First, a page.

In her note in support of the nomination, Kay Fowler (Professor Emerita, University of Nevada-Reno) wrote, “Steve Emslie and Steve Weber each have “made his own contributions to the scholarly discourse of the enterprise through continued work in avian ecology and paleoecology in Antartica and North America (Steve Emslie) and the origins of agriculture and crop domestication in India (Steve Weber). The scholarly world owes them a great debt, as does the Society of Ethnobiology.”
According to Mario Zimmermann (PhD Candidate, Washington State University), “Steve Weber believes that archaeobotanical data can and should be used to help present-day farming communities. As an archaeologist he is more than aware that cultures and their environments change constantly. Today people in southern and eastern Asia, both regions where he conducted extensive fieldwork, are among those who suffer most from extreme climatic events. For decades, Steve has provided these people with valuable lessons from the past. As an actively engaged ethnobiologist, he has worked to promote a human-environment relationship that is based on understanding and resilience.”
Alex McAlvay elaborated by adding, “Steve Weber and Steve Emslie have been prolific in their paleoethnobotanical and paleozoological research, but their output is many times more if one were to include the products of collaboration made possible by creating the Society of Ethnobiology. The special space they fostered has led to countless intellectual collisions and collusions resulting in not only tangible products of collaborations, but intangible friendships, stimulation, and inspiration.”
Jade d'Alpoim Guedes (Assistant Professor, Washington State University) wrote, “I cannot think of a better person to nominate for the distinguished ethnobiologist award than Steven Weber. As a budding paleoethnobotanist working in Asia, the pioneering work carried out by Steven Weber set the standard for my own career and for those of many other young archaeobotanists.”
“Steve [Weber’s] position at Washington State University has been based at our primarily undergraduate campus of Washington State University Vancouver,” explained Jade, “and while there Steve has mentored generations of undergraduate and graduate students. It is indeed thanks to his efforts that our department first developed a BA in Anthropology at this campus location. Steve mentored a large number of undergraduates in his lab and it is a testament to his mentoring that each of these students produced publishable papers during their BA. He has also been active in training international scholars. “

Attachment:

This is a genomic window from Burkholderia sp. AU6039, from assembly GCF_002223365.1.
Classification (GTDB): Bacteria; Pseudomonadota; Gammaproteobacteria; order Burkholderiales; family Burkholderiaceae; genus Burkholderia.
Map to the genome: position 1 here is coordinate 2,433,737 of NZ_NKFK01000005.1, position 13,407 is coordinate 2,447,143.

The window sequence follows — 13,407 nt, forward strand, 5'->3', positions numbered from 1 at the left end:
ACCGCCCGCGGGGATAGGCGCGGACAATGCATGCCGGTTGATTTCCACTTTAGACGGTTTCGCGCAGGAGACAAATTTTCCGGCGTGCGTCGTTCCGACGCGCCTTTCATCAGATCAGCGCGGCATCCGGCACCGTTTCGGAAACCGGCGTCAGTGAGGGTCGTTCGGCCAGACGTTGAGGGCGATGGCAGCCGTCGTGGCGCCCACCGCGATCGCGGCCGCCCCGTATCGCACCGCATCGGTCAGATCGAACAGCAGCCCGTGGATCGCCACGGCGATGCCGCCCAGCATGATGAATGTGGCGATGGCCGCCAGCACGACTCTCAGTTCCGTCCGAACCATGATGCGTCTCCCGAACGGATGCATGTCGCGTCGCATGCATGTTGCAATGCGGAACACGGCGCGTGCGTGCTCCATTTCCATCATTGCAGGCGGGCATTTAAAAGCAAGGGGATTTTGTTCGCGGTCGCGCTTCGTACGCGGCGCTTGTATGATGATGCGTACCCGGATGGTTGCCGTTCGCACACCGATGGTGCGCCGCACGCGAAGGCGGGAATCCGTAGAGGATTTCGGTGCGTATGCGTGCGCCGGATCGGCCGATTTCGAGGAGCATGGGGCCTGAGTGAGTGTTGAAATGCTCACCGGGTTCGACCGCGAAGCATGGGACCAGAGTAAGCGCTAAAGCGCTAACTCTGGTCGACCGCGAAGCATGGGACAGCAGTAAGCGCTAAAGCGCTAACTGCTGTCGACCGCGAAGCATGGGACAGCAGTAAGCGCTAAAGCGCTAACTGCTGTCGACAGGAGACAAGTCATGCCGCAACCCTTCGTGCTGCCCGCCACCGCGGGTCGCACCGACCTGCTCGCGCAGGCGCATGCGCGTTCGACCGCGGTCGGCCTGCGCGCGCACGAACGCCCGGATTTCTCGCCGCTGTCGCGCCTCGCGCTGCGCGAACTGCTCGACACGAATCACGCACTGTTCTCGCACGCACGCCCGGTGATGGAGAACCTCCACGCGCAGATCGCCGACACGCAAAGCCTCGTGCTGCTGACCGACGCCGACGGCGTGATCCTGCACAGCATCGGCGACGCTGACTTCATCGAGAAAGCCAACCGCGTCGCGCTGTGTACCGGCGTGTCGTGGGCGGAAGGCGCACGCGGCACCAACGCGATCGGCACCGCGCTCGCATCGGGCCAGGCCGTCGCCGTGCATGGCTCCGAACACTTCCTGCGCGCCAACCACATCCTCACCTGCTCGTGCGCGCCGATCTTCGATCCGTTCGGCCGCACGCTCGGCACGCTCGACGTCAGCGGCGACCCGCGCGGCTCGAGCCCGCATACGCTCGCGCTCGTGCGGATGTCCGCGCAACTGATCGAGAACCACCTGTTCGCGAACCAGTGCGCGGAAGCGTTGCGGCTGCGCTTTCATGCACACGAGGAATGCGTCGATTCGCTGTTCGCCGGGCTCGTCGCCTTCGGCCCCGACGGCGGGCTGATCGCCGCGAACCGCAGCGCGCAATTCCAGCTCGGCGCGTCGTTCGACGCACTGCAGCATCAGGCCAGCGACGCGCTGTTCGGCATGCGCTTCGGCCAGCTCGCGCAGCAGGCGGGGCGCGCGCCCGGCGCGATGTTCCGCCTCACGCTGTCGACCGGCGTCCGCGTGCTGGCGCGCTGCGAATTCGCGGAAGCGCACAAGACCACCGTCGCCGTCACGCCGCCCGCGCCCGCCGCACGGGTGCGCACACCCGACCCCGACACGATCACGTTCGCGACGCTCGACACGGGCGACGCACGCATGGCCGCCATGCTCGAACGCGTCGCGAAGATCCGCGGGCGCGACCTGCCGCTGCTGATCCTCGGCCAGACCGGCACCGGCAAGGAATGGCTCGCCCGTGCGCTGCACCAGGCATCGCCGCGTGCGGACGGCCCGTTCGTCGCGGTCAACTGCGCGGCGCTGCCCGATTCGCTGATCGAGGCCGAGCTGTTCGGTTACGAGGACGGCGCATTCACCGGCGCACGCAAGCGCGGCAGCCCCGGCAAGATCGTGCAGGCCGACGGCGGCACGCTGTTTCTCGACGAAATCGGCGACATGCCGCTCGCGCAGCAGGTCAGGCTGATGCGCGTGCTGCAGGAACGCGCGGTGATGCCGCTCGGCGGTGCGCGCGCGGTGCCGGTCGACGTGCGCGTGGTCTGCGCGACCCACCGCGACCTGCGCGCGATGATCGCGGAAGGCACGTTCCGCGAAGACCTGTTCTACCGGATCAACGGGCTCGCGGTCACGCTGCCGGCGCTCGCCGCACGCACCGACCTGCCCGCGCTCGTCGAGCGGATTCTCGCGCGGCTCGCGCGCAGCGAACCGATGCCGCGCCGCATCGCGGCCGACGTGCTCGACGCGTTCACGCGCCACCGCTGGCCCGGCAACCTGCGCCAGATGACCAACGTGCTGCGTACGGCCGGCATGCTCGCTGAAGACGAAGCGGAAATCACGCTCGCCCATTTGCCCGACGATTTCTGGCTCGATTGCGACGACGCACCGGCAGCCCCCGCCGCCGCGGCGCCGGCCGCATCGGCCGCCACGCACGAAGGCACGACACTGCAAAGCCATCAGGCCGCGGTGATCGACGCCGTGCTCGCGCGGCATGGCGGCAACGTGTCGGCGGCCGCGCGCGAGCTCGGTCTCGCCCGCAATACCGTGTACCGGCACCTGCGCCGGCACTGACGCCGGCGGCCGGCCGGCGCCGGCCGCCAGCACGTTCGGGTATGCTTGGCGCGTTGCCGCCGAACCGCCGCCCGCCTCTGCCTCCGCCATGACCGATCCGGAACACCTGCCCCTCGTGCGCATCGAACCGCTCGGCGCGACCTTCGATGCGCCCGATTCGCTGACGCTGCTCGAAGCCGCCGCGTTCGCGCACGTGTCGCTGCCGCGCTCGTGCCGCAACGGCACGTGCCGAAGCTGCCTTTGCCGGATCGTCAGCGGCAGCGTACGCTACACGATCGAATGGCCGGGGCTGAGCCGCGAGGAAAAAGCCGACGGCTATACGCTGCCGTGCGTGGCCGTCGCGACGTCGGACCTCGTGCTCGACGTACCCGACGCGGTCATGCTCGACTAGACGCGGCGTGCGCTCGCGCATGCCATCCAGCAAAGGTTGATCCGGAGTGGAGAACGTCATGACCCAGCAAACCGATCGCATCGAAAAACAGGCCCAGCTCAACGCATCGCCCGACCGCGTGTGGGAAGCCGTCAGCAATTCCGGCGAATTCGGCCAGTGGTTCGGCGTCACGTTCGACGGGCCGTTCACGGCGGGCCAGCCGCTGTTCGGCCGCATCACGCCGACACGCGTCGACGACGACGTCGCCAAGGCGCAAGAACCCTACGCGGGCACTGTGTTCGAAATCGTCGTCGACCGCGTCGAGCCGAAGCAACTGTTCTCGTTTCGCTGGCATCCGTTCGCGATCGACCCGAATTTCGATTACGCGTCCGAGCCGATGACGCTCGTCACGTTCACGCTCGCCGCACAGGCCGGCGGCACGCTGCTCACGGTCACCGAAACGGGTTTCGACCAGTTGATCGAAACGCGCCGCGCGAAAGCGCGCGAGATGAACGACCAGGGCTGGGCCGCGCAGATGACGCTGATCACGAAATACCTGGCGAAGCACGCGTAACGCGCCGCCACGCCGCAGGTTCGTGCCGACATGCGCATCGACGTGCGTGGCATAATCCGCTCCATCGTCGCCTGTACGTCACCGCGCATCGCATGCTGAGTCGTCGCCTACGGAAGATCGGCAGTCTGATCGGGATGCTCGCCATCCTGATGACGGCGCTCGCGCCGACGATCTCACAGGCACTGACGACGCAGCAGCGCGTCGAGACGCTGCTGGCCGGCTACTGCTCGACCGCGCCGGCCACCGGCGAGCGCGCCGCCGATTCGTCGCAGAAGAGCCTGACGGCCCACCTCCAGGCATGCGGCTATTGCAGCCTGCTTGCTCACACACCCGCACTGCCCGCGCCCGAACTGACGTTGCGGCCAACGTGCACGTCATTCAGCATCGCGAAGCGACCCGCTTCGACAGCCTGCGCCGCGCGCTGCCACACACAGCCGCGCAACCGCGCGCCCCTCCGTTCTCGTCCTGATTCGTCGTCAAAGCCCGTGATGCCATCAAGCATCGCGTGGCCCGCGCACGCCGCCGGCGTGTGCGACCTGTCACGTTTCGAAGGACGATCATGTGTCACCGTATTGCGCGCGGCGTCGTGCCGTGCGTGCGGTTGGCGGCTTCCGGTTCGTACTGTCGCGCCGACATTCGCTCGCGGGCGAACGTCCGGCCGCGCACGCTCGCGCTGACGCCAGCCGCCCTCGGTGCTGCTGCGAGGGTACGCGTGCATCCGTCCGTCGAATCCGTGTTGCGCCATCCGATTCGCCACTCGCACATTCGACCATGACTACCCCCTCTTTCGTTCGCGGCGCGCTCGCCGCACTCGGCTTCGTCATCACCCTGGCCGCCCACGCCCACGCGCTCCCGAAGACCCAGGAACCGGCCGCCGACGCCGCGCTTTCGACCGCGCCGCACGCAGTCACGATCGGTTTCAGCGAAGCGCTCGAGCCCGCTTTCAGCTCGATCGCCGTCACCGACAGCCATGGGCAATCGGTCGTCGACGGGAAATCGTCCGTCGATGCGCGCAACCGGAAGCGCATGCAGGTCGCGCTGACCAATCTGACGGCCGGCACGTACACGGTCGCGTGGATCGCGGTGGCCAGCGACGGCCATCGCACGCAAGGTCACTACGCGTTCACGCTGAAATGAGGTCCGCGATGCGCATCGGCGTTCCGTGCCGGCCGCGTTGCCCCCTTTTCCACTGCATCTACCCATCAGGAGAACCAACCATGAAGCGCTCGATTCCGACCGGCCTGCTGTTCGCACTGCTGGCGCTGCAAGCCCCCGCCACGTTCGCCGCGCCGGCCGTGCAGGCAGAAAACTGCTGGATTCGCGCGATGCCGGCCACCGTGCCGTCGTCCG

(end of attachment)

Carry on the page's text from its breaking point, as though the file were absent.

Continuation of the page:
To learn more about how the Steves founded our Society, and even how they chose our stick figurine logo, visit:
The DEB award honors ethnobiologists who have made outstanding contributions to the field of ethnobiology and who have advanced the goals of the Society. In recognition of these contributions, the recipient will be awarded a lifetime honorary membership to the Society of Ethnobiology.
“The 40th anniversary of the Society’s founding is an excellent time to recognize their contributions,” explained Paul Minnis. “Without their initial efforts in founding the Society, we would not be, in my opinion, the most intellectually diverse and active organization promoting ethnobiology. It should be pointed out that they conceived the Society as a bridge across disciplinary boundaries. While the “the two Steve’s” were archaeologists, one interested in animals and the other in plants, the Society from the beginning transcended their personal interests.”